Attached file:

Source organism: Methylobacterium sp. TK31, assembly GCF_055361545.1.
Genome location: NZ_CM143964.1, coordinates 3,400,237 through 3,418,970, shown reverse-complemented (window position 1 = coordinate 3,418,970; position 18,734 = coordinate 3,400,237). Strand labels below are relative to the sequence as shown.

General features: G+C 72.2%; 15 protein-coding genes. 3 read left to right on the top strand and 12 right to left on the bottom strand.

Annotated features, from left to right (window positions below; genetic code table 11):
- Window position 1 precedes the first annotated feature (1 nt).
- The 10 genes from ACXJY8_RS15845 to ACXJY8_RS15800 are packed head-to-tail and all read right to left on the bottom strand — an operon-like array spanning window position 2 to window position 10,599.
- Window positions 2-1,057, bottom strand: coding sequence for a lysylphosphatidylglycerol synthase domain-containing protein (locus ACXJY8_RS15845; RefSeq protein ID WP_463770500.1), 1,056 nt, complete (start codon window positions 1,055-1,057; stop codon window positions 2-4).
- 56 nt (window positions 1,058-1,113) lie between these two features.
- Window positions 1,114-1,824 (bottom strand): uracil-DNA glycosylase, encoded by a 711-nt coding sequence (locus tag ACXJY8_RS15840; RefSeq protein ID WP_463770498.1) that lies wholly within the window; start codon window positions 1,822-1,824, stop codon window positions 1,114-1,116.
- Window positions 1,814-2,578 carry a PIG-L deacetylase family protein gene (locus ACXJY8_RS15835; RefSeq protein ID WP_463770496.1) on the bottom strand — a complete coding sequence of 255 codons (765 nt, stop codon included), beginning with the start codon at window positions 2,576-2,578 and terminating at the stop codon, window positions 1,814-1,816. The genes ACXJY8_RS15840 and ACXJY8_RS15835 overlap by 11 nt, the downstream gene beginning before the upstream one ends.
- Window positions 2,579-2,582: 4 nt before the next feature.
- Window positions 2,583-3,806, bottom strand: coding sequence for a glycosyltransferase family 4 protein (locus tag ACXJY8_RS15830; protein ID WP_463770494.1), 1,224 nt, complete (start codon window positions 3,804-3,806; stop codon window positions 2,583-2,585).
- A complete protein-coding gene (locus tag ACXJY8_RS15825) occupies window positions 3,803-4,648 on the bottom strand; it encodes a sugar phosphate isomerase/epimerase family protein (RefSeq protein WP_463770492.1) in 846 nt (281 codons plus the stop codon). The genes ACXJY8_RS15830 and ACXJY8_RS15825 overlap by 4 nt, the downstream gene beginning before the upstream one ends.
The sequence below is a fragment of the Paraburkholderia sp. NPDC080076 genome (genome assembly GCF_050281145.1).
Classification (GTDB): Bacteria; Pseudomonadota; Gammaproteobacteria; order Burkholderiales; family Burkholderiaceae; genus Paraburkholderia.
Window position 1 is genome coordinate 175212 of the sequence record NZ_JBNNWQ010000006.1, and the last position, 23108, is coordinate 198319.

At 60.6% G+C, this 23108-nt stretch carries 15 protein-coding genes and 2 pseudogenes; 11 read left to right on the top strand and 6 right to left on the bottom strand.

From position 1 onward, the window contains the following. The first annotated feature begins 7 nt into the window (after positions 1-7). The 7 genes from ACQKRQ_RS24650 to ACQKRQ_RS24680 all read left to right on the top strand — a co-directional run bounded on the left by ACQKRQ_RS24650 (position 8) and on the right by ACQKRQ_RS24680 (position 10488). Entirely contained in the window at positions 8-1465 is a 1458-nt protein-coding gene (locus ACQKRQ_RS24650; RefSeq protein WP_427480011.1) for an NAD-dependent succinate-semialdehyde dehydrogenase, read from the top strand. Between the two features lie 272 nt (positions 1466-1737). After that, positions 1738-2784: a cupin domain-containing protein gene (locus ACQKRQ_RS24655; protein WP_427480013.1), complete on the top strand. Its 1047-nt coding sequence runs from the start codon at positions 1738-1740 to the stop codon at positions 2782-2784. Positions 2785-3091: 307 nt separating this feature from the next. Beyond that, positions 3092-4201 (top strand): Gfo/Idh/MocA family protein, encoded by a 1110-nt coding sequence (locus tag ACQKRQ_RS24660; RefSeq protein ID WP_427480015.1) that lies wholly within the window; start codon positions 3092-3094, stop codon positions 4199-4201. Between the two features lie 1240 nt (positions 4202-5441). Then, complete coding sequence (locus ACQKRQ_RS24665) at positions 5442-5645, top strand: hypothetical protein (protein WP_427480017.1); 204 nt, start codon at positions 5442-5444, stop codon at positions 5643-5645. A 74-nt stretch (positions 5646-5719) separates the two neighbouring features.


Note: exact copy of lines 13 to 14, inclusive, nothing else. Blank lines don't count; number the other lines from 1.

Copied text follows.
- A complete protein-coding gene (locus tag ACXJY8_RS15825) occupies window positions 3,803-4,648 on the bottom strand; it encodes a sugar phosphate isomerase/epimerase family protein (RefSeq protein WP_463770492.1) in 846 nt (281 codons plus the stop codon). The genes ACXJY8_RS15830 and ACXJY8_RS15825 overlap by 4 nt, the downstream gene beginning before the upstream one ends.
The sequence below is a fragment of the Paraburkholderia sp. NPDC080076 genome (genome assembly GCF_050281145.1).